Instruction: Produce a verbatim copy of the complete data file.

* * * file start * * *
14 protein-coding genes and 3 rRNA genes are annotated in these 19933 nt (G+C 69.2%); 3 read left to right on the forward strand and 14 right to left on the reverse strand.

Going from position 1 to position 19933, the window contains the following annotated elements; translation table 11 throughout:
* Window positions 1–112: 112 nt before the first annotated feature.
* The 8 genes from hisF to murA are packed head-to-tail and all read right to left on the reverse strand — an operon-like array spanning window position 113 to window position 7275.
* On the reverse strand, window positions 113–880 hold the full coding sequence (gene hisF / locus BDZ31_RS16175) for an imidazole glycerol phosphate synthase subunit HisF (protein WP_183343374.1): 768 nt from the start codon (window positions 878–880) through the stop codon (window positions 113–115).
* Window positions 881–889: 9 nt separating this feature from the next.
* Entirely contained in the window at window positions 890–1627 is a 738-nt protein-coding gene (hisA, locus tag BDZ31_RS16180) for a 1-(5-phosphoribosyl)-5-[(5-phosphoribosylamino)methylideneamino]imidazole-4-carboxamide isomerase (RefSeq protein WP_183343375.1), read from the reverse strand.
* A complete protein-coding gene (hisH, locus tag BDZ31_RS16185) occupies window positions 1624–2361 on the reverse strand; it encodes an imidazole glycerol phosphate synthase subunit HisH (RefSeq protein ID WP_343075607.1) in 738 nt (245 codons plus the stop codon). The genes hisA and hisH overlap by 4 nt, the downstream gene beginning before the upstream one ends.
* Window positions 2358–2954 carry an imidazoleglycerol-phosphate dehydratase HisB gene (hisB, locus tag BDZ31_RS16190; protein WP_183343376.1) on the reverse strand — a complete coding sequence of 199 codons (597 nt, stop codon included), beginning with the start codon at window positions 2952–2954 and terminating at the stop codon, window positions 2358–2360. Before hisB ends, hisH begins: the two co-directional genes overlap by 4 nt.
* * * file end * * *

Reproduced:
14 protein-coding genes and 3 rRNA genes are annotated in these 19933 nt (G+C 69.2%); 3 read left to right on the forward strand and 14 right to left on the reverse strand.

Going from position 1 to position 19933, the window contains the following annotated elements; translation table 11 throughout:
* Window positions 1–112: 112 nt before the first annotated feature.
* The 8 genes from hisF to murA are packed head-to-tail and all read right to left on the reverse strand — an operon-like array spanning window position 113 to window position 7275.
* On the reverse strand, window positions 113–880 hold the full coding sequence (gene hisF / locus BDZ31_RS16175) for an imidazole glycerol phosphate synthase subunit HisF (protein WP_183343374.1): 768 nt from the start codon (window positions 878–880) through the stop codon (window positions 113–115).
* Window positions 881–889: 9 nt separating this feature from the next.
* Entirely contained in the window at window positions 890–1627 is a 738-nt protein-coding gene (hisA, locus tag BDZ31_RS16180) for a 1-(5-phosphoribosyl)-5-[(5-phosphoribosylamino)methylideneamino]imidazole-4-carboxamide isomerase (RefSeq protein WP_183343375.1), read from the reverse strand.
* A complete protein-coding gene (hisH, locus tag BDZ31_RS16185) occupies window positions 1624–2361 on the reverse strand; it encodes an imidazole glycerol phosphate synthase subunit HisH (RefSeq protein ID WP_343075607.1) in 738 nt (245 codons plus the stop codon). The genes hisA and hisH overlap by 4 nt, the downstream gene beginning before the upstream one ends.
* Window positions 2358–2954 carry an imidazoleglycerol-phosphate dehydratase HisB gene (hisB, locus tag BDZ31_RS16190; protein WP_183343376.1) on the reverse strand — a complete coding sequence of 199 codons (597 nt, stop codon included), beginning with the start codon at window positions 2952–2954 and terminating at the stop codon, window positions 2358–2360. Before hisB ends, hisH begins: the two co-directional genes overlap by 4 nt.